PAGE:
Staying on the topic of gear catastrophes and close calls I thought I would share my Leica M3 story.
Many years ago, here in Austin, Texas, I was working the night shifts as a short order cook at a diner/restaurant called, Kerbey Lane Cafe. I worked the Thurs., Fri., and Sat. night shifts because they were the busiest and those shifts paid the most. They also left my days free to go out and show my portfolio to the handful of magazines and advertising agencies sprinkled around our (then) small town.
The time period was in the waning years of the 1970's. At the time all of my photography heroes, Garry Winogrand, Alan Pogue, Ralph Gibson and William Klein used Leica M series rangefinder cameras and I was certain that if I could just get my hands on a nice, clean Leica M3 with a 50mm, dual range Summicron that I'd be equally famous in no time at all. With the fame would come lucrative assignments and I would finally be able to quit my job in the restaurant and become a full time photographer. I'd never have to come home smelling of gingerbread pancakes and bacon again.
I finally lucked into a few small writing jobs for the healthcare industry and for a home builder (I'd shown a portfolio of photographs but they liked the writing better....) and I scraped up enough cash to buy a used, but minty, Leica M3 (single stroke) camera and an un-cloudy seven element, dual range Summicron, for the princely sum of $345. It took every cent I made from the writing I'd done over the course of several months. But, at last, I had the tool of the imaging demigods. I too would enter their rarified Pantheon and take amazing images that would cause the users of lesser cameras to gasp in astonishment. Or, at least that was my hope...
In the first few weeks I took the camera everywhere. One evening I went to a pizza place at the corner of 19th Street and Guadalupe St. and my (then) girlfriend and I had a large cheese pizza, and we split a salad. I was new to the art of carrying a camera everywhere and since I was focused on the pizza I carelessly hung the camera over the uprights of my chair. Since I was a camera-carrying neophyte in the presence of an attractive young co-ed I quickly forgot all about the camera as I looked into her big, sparkly, hazel eyes.
We finished our pizza and walked, hand in hand, to my old, beat up, blue Volkswagen Fastback automobile and headed back to my place. When I walked in the door of my apartment I immediately realized that my prize camera; the M3, was no longer attached to my shoulder. I was devastated. I thought of the money I'd spent and the time it took to accrue that money. I headed back to the pizza place more or less certain that I'd be met with blank stares and NO camera.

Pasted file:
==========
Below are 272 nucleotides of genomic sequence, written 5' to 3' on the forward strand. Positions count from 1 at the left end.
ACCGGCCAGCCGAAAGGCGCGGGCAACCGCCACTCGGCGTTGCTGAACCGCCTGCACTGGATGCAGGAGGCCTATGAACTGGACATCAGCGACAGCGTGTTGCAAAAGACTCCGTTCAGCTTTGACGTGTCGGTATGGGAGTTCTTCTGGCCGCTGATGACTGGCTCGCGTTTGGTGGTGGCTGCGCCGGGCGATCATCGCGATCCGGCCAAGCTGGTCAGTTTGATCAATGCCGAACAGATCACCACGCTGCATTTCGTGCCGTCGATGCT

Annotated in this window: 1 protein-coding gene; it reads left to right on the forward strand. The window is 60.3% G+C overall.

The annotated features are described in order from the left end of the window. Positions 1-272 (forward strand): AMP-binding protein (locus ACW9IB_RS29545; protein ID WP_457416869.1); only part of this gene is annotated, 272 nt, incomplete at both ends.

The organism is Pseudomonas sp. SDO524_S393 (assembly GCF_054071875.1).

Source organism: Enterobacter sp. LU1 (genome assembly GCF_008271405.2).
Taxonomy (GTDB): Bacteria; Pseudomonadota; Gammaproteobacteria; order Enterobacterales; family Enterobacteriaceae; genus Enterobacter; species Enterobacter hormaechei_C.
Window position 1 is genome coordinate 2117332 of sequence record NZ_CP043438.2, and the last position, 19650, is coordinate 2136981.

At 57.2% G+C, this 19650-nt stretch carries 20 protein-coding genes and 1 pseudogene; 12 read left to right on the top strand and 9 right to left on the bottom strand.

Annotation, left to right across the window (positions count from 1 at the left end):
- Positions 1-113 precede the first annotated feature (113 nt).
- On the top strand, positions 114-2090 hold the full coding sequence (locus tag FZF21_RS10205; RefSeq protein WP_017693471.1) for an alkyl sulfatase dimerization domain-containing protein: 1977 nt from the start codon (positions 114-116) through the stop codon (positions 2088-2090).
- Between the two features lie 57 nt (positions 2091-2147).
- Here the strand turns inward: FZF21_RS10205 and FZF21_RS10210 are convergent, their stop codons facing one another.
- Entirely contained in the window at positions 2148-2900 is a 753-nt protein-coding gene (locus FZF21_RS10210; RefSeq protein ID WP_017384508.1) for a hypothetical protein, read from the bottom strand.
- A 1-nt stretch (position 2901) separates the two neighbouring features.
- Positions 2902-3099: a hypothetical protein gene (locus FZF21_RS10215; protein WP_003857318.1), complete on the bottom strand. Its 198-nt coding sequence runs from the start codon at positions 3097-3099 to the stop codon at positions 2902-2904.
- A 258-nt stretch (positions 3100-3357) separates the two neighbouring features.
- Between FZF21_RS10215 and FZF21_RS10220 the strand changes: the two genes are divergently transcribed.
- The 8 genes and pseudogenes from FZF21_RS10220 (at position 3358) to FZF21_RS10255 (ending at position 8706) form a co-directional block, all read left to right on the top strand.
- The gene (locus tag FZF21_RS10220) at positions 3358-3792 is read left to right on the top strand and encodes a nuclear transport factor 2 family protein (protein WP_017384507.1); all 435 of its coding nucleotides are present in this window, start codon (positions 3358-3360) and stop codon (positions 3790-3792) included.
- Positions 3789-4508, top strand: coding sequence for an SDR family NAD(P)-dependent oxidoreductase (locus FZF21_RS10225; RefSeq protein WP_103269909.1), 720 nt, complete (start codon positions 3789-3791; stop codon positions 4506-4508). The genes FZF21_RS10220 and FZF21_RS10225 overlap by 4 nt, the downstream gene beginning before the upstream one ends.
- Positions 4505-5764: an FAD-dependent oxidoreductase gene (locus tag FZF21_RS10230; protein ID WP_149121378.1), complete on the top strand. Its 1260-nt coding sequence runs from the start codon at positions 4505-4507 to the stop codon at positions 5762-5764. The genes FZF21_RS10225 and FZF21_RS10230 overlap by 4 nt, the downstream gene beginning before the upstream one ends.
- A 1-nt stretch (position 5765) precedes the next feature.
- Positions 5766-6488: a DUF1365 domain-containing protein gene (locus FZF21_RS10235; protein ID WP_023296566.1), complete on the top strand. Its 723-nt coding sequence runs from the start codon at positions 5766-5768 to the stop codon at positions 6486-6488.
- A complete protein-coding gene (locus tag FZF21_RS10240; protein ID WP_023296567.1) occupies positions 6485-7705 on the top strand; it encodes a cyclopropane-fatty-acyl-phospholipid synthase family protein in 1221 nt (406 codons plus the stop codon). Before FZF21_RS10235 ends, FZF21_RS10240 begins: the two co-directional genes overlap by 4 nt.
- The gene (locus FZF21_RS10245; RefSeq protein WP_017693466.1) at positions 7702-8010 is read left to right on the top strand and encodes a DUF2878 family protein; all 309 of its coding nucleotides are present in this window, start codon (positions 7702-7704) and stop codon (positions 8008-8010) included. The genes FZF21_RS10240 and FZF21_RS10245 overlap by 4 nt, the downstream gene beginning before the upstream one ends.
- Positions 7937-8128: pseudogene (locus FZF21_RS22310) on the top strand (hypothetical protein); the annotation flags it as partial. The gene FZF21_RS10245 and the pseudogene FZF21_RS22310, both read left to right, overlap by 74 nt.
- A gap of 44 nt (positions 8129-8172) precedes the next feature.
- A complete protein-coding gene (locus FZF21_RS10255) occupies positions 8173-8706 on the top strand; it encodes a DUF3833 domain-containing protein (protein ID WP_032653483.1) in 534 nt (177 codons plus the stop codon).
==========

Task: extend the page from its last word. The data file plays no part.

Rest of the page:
I went straight to the table we'd been sitting at. No camera. I looked on the floor but no happiness was found there. Finally, I walked up to the front of the house and asked for the manager. "Did you happen to find a camera in the last half hour?" I asked. I was nervous and distraught.
"Actually, we did." the manager said. "Can you describe it?"
I said, "I think it's probably the only Leica M3 camera in your lost and found."
He smiled, walked into the office and emerged with my camera in hand. I was so happy. So absolutely happy.
And you would think after this experience I would never leave a camera behind again, right? But many years later, when Ben was a young child, we all went to eat at a restaurant called, Asti. I'd upgraded cameras by then and was toting a Leica M6 .85ttl with a 50mm Summilux on the front of it. We sat at a banquet and I took numerous photos of my young son during the course of dinner. We always requested the table next to the front window because the late Summer light was so good....
We had a delightful meal and headed home. When I walked into the house I noticed the answering machine had a blinking light on it indicating a message. I pressed the button to hear it and there was the voice of Asti's owner telling me that I'd left my camera behind, on the banquet, and that it was safely awaiting me at the hostess's station. That camera didn't seem as precious as the older M3. It was less of a struggle to buy. But I was still very happy not to lose it. There was a photograph on that roll of film that has been one of my favorites now for at least 15 years. That one frame is worth (to me) the entire value of the Leica and lens I had carelessly left behind.
Absent minded, but that's how I roll.